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The Elite Helicopter Commutes of N.Y.C.

Helicopters are an exclusive mode that lets those who can afford it avoid the time and inconveniences of on-the-ground travel. But, say critics, it just highlights the gap between the city's haves and have-nots.
August 8, 2019, 8am PDT | Camille Fink
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Ian Morton

"In New York City, which is saddled with gridlocked roads and slow and unreliable public transit, more and more of those who can afford to are flying over it all," writes James Barron.

The number of private helicopter trips to New York City airports and high-end resort towns on Long Island has increased in recent years, reports Barron. "The jump in helicopter traffic has upset some people on the ground below the flight path who say they have to listen to the incessant roar of the vehicles." Three city council members have also raised safety concerns about helicopters over the city and have called for a Federal Aviation Administration ban on "nonessential" helicopter travel.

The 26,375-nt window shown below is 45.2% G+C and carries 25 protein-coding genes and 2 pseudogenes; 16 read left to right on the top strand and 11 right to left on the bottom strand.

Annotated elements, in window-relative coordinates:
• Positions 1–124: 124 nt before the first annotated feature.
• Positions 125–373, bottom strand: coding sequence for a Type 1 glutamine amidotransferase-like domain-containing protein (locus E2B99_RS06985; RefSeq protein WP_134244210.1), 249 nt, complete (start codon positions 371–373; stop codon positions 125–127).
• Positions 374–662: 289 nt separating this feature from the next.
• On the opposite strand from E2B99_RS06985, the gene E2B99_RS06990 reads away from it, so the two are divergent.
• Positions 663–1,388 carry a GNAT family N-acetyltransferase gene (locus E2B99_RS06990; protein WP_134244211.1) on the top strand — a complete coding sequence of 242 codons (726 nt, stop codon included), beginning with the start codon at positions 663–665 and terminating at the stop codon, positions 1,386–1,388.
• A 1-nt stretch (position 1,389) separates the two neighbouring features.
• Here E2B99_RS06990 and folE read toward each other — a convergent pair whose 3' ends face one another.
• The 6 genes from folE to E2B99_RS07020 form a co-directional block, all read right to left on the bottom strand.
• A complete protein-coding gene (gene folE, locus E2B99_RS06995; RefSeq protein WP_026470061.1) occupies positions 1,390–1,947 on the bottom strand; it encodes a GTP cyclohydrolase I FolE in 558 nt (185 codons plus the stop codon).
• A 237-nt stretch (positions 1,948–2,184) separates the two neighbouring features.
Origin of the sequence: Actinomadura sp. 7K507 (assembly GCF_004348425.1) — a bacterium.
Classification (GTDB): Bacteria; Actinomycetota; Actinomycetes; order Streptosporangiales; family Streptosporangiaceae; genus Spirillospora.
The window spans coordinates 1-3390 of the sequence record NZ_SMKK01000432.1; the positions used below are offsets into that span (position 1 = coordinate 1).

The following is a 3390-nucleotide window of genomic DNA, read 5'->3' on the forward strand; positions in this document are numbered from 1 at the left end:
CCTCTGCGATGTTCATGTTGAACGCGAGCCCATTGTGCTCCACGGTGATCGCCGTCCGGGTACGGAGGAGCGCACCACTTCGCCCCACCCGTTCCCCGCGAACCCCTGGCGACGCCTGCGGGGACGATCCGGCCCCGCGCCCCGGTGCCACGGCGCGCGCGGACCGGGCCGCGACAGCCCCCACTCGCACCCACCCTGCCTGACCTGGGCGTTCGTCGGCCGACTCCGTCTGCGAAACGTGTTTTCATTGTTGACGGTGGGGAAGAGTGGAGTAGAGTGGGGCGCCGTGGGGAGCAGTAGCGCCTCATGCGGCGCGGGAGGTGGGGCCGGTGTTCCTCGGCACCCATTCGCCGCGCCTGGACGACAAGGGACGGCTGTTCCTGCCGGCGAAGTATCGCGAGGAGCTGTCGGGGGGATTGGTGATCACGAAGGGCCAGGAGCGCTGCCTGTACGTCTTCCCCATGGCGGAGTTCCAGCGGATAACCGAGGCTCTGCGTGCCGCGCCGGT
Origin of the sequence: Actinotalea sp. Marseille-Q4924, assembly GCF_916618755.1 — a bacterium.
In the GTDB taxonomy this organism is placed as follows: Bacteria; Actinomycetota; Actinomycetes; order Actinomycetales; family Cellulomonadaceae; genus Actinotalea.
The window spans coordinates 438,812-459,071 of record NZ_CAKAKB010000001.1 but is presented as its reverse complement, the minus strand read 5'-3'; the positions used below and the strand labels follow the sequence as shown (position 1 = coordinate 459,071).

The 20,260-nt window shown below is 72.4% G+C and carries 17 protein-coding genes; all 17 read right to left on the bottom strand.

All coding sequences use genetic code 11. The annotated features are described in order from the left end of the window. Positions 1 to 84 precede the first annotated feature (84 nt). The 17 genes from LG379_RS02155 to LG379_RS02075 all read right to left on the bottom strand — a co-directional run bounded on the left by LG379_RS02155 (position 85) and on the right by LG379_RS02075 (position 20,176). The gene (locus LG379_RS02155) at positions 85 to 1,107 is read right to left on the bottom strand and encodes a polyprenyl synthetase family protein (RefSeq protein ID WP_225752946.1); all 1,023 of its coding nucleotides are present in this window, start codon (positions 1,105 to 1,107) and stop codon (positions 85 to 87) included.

Barron also notes that Uber is one of the new contenders in the helicopter travel arena. "The company’s operation in New York is a dress rehearsal for an aerial ride-sharing network elsewhere, using not helicopters but what are essentially air taxis — electric vertical takeoff and landing craft, designed to rise straight up like a helicopter but fly like a fixed-wing aircraft."

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Published on Thursday, August 1, 2019 in The New York Times
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